Another interesting and funny part of our discussion was the DSM IV categorization of drivers. I thought it was appropriate to put drivers in categories such as: Obsessive-Compulsive -- Those who always drive only the speed limit (usually in the ultra-fast lane). The Pasive-Aggressive driver may have a bad day (or even bad life) and fell justified to take out their aggressions on you by, for example, seeing how close they can tail you before contacting you bumper or undercarriage. Finally, my favorite, the Schizophrenic driver, yes, that's the one with the bumper sticker that reads, "If you don't like the way I drive, then stay off the sidewalk." Or, "As a matter of fact, I do own the whole damn road." This person feels that the rules of the road don't apply in their case. They feel comfortable using more than one lane (or more than one parking space for that matter) at a time. These people also never feel the need to signal.

Reformed driver
I believe we may all fall into these driving categories at some time. Dr. James' notion of a "reformed driver" is quite intriguing to me. I hope, following this course, I too may becme a reformed driver. By the way, if one happens to be pulled over by a member of HPD's finest road patrol, is there an official-looking certificate I can show the nice officer to prove just what a reformed driver I am? Just a bit of humor!
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Lab report #1 part B

Generational Curriculum Report Summary
This is a summary of a Generational Curriculum Report written by Melanie Azama dealing with driver sef-actualization. The state of driver self-actualization is reached when the driver can perceive reality, is accepting of sef and others in the world, shows respect to others, has good causal attributions thinks rationally,is virtuous, and delays gratification.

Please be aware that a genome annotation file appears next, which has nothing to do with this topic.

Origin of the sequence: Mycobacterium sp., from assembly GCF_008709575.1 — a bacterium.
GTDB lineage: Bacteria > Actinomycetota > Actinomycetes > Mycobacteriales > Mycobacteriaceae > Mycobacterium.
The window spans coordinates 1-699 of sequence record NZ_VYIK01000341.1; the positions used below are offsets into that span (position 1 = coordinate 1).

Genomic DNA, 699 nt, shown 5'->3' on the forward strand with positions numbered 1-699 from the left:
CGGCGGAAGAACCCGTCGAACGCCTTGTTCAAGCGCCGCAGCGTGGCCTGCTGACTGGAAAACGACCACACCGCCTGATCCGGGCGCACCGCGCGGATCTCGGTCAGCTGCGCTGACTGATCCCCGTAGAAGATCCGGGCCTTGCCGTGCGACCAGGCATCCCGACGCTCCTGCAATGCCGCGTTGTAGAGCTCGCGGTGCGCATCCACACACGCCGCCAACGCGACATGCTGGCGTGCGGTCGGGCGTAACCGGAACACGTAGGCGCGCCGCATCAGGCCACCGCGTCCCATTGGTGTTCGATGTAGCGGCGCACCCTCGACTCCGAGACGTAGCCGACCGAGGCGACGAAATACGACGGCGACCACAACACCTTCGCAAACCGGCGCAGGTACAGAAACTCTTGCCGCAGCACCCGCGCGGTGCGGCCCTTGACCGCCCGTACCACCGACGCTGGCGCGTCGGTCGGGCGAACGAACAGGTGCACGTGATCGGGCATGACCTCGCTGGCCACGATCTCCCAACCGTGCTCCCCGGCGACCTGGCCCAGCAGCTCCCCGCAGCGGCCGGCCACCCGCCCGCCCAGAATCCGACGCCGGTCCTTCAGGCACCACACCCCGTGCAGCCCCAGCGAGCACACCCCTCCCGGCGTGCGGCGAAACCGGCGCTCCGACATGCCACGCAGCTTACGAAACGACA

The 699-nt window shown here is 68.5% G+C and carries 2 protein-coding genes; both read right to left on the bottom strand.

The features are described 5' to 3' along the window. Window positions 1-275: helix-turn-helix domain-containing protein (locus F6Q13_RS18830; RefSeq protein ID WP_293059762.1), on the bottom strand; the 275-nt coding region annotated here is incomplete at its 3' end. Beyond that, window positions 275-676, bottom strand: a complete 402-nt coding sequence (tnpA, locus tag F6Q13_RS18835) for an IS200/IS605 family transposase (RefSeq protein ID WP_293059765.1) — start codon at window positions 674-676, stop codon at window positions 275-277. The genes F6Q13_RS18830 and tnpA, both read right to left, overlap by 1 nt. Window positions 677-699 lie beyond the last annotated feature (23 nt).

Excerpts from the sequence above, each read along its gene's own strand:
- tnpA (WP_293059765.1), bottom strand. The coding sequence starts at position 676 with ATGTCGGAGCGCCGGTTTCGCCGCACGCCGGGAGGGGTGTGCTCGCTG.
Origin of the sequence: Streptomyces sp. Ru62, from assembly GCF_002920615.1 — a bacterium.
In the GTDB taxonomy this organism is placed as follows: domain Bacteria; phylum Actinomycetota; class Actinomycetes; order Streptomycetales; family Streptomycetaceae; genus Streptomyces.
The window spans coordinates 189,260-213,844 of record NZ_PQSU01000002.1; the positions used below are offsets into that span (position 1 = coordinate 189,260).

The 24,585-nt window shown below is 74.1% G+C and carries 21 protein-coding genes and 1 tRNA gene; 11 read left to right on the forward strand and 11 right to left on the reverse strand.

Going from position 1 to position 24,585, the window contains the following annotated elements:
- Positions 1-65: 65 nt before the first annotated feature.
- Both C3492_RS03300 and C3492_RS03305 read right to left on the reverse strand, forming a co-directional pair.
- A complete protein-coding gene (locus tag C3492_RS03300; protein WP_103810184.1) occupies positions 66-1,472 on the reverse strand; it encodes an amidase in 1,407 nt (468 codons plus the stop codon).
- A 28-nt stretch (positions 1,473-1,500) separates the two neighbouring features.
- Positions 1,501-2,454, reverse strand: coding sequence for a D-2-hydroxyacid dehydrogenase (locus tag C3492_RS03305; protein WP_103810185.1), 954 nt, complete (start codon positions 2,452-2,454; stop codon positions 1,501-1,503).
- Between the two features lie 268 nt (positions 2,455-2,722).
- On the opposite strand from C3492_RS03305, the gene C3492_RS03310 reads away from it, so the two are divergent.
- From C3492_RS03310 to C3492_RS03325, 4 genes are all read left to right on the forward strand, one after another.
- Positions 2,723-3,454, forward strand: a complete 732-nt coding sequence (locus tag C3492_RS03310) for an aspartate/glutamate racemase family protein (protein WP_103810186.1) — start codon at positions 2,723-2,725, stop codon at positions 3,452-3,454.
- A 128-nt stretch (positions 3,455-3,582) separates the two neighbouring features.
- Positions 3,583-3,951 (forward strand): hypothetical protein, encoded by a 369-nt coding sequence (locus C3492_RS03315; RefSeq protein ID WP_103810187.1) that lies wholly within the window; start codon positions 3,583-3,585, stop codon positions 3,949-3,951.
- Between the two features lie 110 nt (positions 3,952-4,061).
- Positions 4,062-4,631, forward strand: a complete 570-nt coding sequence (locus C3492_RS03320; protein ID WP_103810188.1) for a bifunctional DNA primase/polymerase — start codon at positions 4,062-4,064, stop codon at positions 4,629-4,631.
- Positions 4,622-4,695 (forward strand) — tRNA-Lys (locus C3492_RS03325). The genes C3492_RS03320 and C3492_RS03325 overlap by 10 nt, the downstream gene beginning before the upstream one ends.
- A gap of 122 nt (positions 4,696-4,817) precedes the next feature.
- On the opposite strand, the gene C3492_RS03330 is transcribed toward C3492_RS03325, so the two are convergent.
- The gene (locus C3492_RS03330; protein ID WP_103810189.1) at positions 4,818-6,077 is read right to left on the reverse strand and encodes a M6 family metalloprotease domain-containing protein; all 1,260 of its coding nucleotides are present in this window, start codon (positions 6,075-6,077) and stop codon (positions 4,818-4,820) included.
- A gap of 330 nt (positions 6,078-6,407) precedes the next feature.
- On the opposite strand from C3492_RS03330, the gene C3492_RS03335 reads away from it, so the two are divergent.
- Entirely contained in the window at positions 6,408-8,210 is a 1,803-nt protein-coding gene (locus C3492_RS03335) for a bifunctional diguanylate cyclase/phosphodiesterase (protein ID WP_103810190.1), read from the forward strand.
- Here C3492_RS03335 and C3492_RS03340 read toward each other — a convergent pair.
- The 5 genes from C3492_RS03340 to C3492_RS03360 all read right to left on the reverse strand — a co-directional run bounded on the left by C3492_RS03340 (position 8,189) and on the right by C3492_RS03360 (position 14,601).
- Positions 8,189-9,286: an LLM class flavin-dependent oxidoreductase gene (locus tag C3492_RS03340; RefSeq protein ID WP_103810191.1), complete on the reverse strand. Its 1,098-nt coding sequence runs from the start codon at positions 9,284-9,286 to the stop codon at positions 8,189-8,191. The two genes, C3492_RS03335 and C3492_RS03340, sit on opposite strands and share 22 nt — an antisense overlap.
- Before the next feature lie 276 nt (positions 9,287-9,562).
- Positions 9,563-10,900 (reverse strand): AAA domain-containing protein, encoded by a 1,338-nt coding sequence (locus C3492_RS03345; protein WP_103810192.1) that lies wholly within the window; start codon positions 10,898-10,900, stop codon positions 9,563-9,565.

aggressive drivers
The lab report acertains that aggressive drivers react inversely to the above conditions. They are easilly irritated, and enjoy taking risks. They achieve gratification by overtaking others on the road, and when they are unable to overtake another vehicle, they become frustrated. This leads to dangerous or careless behavior.
To see what Ms. Lai has to say about this link here.

Ms. Azama explains that people who drive aggressively experience physiological arousal, are annoyed easily, and may experience more job stress. They are also more likely not to respect the lawSee Schizophrenic Driver.

The awareness that these dangerous drivers do exist is helpful by reminding us to be keenly aware of our own driving persona as well as others.

My reactions

I agree with the theory that aggressive drivers experience more stress, etc. I consider myself to be somewhat aggressive on the road, and it's very stressful when you can't get to where you're going because of some slow poke driver in front of you letting the whole world in!!!!!

I don't totally agree with her idea of a "self-actualized driver" it sounds like we're attempting to dump a bit too much theory onto driving.
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Generational Curriculum Report #2
My second report by Ms. Azama talks about Driving and Alzheimer's Disease.

She asserts that 6% of the over-sixty-five population suffer from Alzheimer's Disease, and that this figure escalates to 20-50% over the age of 85. This disease causes memory loss and may, in her opinion cause a higher incidence of traffic acciddents.

The stages of demetia which adversely affect driving are the late stages of forgetfulness, early confusional, and late confusional. The first stage invloves forgetting where things are, such as the brake or accelerator pedals.